by Kimberley Cummins
You name it, media businesswoman Rachelle Mayers has done it.
She worked in public relations at Headline Entertainment, a Jamaica-based booking agency; at Irish and Chin Inc., an event and artist management company also in Jamaica, where she did almost anything, from website management to production, along with event coordination.
At OGM Integrated Communications, an advertising and marketing firm, she was a producer and directed their commercials. At Hype TV she was a presenter, she managed the office at Syndicated Rhythm Productions in New York, the company owned by Carl Sturken and Evan Rogers, the man who discovered Rihanna.
While living in Jamaica she, along with Renais Marshall, founded Scorpio 21 Productions, later to be joined by Sashon Burton. There she was the assistant director and produced music videos.
Some may not be familiar with her name but there is no doubt many are quite familiar with her work, which included music videos for: Fabian Bartlett — No Place Like Home, RLG’s At This Moment, Bounce Around by Basil, Biggie Irie’s Mas and Can’t Be Over. Taurrus Riley and Konshens’ Good Girl Gone Bad, Good Love by Wayne Marshall and Etana’s Happy Heart.
Now Mayers has moved on to form her own company Mayers Media Inc., dedicated to the memory of her late brother, former journalist, Terry Mayers, and for the main purpose of leaving something for her niece, nephew and one day her own children to follow in her footsteps — all of this before the age of 30.
This young woman has achieved much and in an interview with Barbados TODAY proclaimed there was so much more she aimed to achieve. That process, she confidently asserted, will begin very soon with some big changes in her life.
Within the next few weeks she will board a plane for Florida in the United States for two years to begin here studies for a degree in film.
Why would a woman with all this experience under her belt be going back to school at this point?
“Everything I have learnt with media — with video — I taught myself or I’ve learnt just being in the field and asking questions,” she responded.
“But I have never officially gone to school for video production. I’ve been blessed to learn a lot and take what I learned and created a business out of it. But when you know it is something that you love and you are serious about, you’ve got to take time out to develop it and enhance it.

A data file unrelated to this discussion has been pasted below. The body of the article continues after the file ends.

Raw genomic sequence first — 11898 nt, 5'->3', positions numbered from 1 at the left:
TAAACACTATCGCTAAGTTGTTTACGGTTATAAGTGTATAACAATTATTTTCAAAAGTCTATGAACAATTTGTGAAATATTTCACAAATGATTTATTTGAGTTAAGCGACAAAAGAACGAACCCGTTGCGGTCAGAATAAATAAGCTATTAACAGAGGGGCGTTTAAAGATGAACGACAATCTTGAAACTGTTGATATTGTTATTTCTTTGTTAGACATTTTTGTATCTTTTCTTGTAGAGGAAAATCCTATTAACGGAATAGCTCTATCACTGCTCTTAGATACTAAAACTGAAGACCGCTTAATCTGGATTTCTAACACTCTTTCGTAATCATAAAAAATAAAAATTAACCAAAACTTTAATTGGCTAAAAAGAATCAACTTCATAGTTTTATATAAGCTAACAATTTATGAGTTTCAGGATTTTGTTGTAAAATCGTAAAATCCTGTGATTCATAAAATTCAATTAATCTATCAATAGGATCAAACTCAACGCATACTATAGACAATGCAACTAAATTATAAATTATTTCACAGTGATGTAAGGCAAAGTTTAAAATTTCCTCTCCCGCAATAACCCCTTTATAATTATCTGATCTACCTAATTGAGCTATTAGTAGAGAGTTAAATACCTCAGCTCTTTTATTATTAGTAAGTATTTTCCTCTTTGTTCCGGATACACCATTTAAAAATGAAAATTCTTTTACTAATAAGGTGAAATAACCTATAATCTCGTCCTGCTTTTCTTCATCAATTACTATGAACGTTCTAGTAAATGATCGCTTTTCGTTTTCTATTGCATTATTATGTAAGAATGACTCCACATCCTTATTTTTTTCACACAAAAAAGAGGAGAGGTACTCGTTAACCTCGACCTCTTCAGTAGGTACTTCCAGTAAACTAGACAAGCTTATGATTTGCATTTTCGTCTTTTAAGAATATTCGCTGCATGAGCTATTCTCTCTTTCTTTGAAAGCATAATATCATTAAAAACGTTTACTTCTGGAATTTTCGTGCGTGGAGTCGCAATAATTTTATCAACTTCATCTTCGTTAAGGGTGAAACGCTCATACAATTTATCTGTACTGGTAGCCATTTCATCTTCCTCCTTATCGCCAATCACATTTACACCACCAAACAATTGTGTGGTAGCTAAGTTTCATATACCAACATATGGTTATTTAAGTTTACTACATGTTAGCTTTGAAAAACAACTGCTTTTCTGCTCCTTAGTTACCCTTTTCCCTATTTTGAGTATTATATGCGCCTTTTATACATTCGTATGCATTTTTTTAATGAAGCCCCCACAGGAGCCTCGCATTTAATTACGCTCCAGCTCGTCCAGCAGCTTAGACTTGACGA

“I can say I will just continue and learn more in the field but there are times when people ask me a question and I can’t give them the foundation or basic answer to it because I don’t know, I just learnt how to do it but I don’t know why I am doing it.
“Then there is stuff I do know how to do very well in the background but for me I think it is the right time before things get any bigger and before I get trapped and then say ‘Man it is too late now, I can’t go back to school, I can’t take the time’.”
She studied Mass Communications at the Barbados Community College before she moved to Jamaica in 2003. Having began a business last May and now embarking on another major life experience, the Combermere School graduate is not at all scared of what lies.
Though being self employed has ranged from “challenging” to “very rewarding”, she is confident that with discipline she will be able to balance her priorities and accomplish all her goals.
The managing director is also currently working closely with the Barbados Vagrants and Homeless Society to tell the story of people who are or have been homeless and their success story in a documentary called Finding Home. She also worked on documentaries for the European Union in Jamaica, in addition to UNDP in Barbados.
“I don’t regret a single move I made,” she said, adding that she intended to take film to the next level in the Caribbean while reaching for the international arena.
“I’m going to go to school and mash it up,” she said with a loud laugh. “I already know what my Academy Award speech will be. Sometimes you say that out loud and people don’t know how to take it; they say you are a dreamer but I look at Rihanna and if she didn’t think she could make it out there and didn’t take the risks then she wouldn’t be out there and I feel I want to be the Rihanna of film.
“This is one of the most challenging times of my life because I am teaching, I am a student, I started on-line and working all in preparation for leaving… I just know that there is something big out there for me. I’ve got to work hard and I’ve got to find the opportunities to make it happen,” said Mayers.